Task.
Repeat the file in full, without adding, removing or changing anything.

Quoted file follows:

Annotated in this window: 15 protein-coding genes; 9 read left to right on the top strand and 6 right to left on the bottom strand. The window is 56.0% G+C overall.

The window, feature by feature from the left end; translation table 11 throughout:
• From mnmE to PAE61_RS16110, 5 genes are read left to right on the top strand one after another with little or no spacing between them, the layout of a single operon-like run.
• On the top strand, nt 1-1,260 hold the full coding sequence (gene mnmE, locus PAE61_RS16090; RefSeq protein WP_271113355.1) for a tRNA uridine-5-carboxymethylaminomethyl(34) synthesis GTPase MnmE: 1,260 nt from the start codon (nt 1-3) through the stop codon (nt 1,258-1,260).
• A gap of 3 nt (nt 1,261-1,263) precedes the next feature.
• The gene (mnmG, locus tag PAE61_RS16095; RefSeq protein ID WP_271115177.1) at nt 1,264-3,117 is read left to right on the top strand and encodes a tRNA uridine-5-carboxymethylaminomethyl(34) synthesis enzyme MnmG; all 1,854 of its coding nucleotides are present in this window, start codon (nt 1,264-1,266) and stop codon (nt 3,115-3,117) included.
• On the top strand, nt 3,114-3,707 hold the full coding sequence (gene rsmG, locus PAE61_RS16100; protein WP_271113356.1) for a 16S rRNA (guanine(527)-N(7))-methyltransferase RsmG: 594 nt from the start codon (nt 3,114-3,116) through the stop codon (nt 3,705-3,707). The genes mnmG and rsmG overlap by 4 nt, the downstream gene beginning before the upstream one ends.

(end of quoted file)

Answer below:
Annotated in this window: 15 protein-coding genes; 9 read left to right on the top strand and 6 right to left on the bottom strand. The window is 56.0% G+C overall.

The window, feature by feature from the left end; translation table 11 throughout:
• From mnmE to PAE61_RS16110, 5 genes are read left to right on the top strand one after another with little or no spacing between them, the layout of a single operon-like run.
• On the top strand, nt 1-1,260 hold the full coding sequence (gene mnmE, locus PAE61_RS16090; RefSeq protein WP_271113355.1) for a tRNA uridine-5-carboxymethylaminomethyl(34) synthesis GTPase MnmE: 1,260 nt from the start codon (nt 1-3) through the stop codon (nt 1,258-1,260).
• A gap of 3 nt (nt 1,261-1,263) precedes the next feature.
• The gene (mnmG, locus tag PAE61_RS16095; RefSeq protein ID WP_271115177.1) at nt 1,264-3,117 is read left to right on the top strand and encodes a tRNA uridine-5-carboxymethylaminomethyl(34) synthesis enzyme MnmG; all 1,854 of its coding nucleotides are present in this window, start codon (nt 1,264-1,266) and stop codon (nt 3,115-3,117) included.
• On the top strand, nt 3,114-3,707 hold the full coding sequence (gene rsmG, locus PAE61_RS16100; protein WP_271113356.1) for a 16S rRNA (guanine(527)-N(7))-methyltransferase RsmG: 594 nt from the start codon (nt 3,114-3,116) through the stop codon (nt 3,705-3,707). The genes mnmG and rsmG overlap by 4 nt, the downstream gene beginning before the upstream one ends.